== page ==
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The Nameberry 9: Back to Basics?

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Appellation Mountain‘s Abby Sandel wonders if maybe we’re overthinking the naming process, and in this week’s The Nameberry 9 she gives some examples of celebs who have gone back to basics.

Has it really become harder to name a child?

It seems to be the theme in recent days.  Over at Offbeat Mama, Caitlin wrote about her struggles to name – and eventually rename – her youngest child.  The New Zealand Herald reported the same thing, noting a 12% increase in parents filing to legally change a child’s name prior to his or her second birthday.

My maternal grandparents named their first three children in accordance with family and cultural custom.  My dad’s mom, undecided, pulled his middle name out of a hat.  As for my parents, they felt no obligation to honor anyone, and chose short, peppy, upbeat names for their three daughters – until along came a son, and suddenly, family names mattered.  If any child ever went nameless for months, or if aunts were divided over accusations of name theft, I’ve never heard the tale.

Could it be that we’re over-thinking it?  This week’s parents seem to have chosen some pretty mainstream names, even in a world when anything is possible.  At the same time, it takes an awful lot to brand a name bizarre – even extremely different choices like Apple and Pilot have their defenders.

The nine newsiest names of this week would be at home in any nursery in the English-speaking world:

Finnegan – It’s the name Caitlin and her partner eventually settled on for their youngest, after many months of consideration.  A friend had asked them not to use it, and they fretted that it might not match their older kids’ names, but the couple ultimately decided that it was simply the only choice that would suit.

Charlotte – Two newborn girls named Charlotte made headlines this week.  Bachelor and Bachelorette alum Jen Schefft and her husband Joe Waterman welcomed daughter Charlotte Grace, a little sister for Mae Elizabeth.  Meanwhile in England, the late Princess Di has a new niece and a namesake.  Her brother, Charles Spencer has welcomed a seventh child, a daughter called Charlotte Diana.

Marnie MaeWhile we’re in the UK, did you hear about Tamzin Outhwaite’s new daughter?  Tamzin – I do truly love her name! – and husband Tom Ellis now have two girls, newborn Marnie Mae and big sis Florence ElsieMarnie feels at home with all of those nickname-names currently in vogue in England: Charlie and Alfie and Evie.  She’s more of a stretch in the US, though with names like Sadie and Hattie in the spotlight, never say never.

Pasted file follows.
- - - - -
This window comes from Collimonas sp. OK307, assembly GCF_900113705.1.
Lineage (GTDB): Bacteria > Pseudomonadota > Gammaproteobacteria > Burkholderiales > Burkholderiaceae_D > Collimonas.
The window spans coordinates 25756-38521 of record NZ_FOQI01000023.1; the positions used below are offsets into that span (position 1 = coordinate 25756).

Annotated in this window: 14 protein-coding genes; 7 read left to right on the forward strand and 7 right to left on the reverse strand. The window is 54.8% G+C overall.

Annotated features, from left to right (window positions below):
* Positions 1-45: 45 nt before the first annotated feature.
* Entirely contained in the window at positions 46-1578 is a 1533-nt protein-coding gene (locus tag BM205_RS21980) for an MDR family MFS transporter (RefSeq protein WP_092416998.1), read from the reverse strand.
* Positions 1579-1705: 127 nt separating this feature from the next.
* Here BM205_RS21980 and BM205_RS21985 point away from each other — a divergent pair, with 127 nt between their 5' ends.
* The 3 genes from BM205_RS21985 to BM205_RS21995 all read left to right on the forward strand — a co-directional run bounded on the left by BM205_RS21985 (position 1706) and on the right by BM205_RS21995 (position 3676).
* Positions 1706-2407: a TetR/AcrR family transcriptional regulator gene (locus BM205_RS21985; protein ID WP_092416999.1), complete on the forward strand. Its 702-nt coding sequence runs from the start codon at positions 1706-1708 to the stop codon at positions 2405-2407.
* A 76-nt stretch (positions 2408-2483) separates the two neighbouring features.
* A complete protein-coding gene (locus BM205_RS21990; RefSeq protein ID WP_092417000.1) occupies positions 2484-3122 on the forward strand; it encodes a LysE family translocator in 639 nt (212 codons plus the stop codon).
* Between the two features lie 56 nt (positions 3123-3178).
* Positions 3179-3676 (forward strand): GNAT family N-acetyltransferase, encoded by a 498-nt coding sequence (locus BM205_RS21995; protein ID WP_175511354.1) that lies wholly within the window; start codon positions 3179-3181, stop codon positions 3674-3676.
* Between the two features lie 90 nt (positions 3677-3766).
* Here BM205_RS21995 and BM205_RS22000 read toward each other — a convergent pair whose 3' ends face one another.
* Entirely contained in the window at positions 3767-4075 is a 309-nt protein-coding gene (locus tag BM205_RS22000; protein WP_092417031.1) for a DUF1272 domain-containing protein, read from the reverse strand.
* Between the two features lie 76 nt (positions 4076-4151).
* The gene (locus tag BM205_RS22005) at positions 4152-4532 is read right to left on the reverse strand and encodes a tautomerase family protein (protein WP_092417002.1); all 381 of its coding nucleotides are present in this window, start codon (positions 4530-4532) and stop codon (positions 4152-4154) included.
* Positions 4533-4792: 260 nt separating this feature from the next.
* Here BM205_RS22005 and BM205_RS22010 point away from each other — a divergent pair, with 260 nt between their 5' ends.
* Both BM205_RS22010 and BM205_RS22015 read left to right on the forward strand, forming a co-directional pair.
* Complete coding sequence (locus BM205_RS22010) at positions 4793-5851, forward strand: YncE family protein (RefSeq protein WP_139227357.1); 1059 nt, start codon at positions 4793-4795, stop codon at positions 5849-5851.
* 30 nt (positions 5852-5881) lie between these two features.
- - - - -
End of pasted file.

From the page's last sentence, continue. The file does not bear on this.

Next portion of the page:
Beatrice JessicaOne last check-in from London, this time with an Olympic twist.  Expectant parents Henry and Emily Lee planned to watch Olympic hopeful Jessica Ennis win gold for Great Britain in the heptathlon.  Ennis delivered – but so did Emily!  Instead of sitting in the stands, they were meeting their new daughter, named Beatrice Jessica in honor of Ennis’ achievement.

Bolt – Could Jamaican track and field champ Usain Bolt inspire parents to give their sons his surname?  Bolt Jackson sounds like a figure right out of a comic book, but he’d fit right in with Nameberry’s popular Badass Baby Names list, a brother for Dash, Flash, and King.

LeoA more subtle, but still commanding choice, was the right name for Brandon Routh and Courtney Ford’s firstborn.  It’s a great summer name for a boy.  Dad and baby both share a middle – the enduring James.

Autumn – From summer to fall, Hollywood veteran Gary Busey is a granddad.  His son Jake is a new dad.  Daughter Autumn Rosalia arrived July 30.  Autumn’s not the only one in the family with a seasonal appellation.  Mom’s name is April.

DelilahActor Patrick Fabian and writer wife Mandy Steckelberg also added a daughter to their family.  Delilah Grace joins Abbey Ray at home.

Camden Kristin Cavallari is the first of The Hills crowd to start a family.  She and Chicago Bears QB Jay Cutler are parents to Camden Jack.  Lest you dismiss Camden as a crazy Hollywood name, check out his stats.  Camden ranked #160 in theUS last year, suggesting that we’ll be meeting many more boys by the name.

Did you find it difficult to name your children?  Do you think it has gotten harder to name a child in recent years?

 

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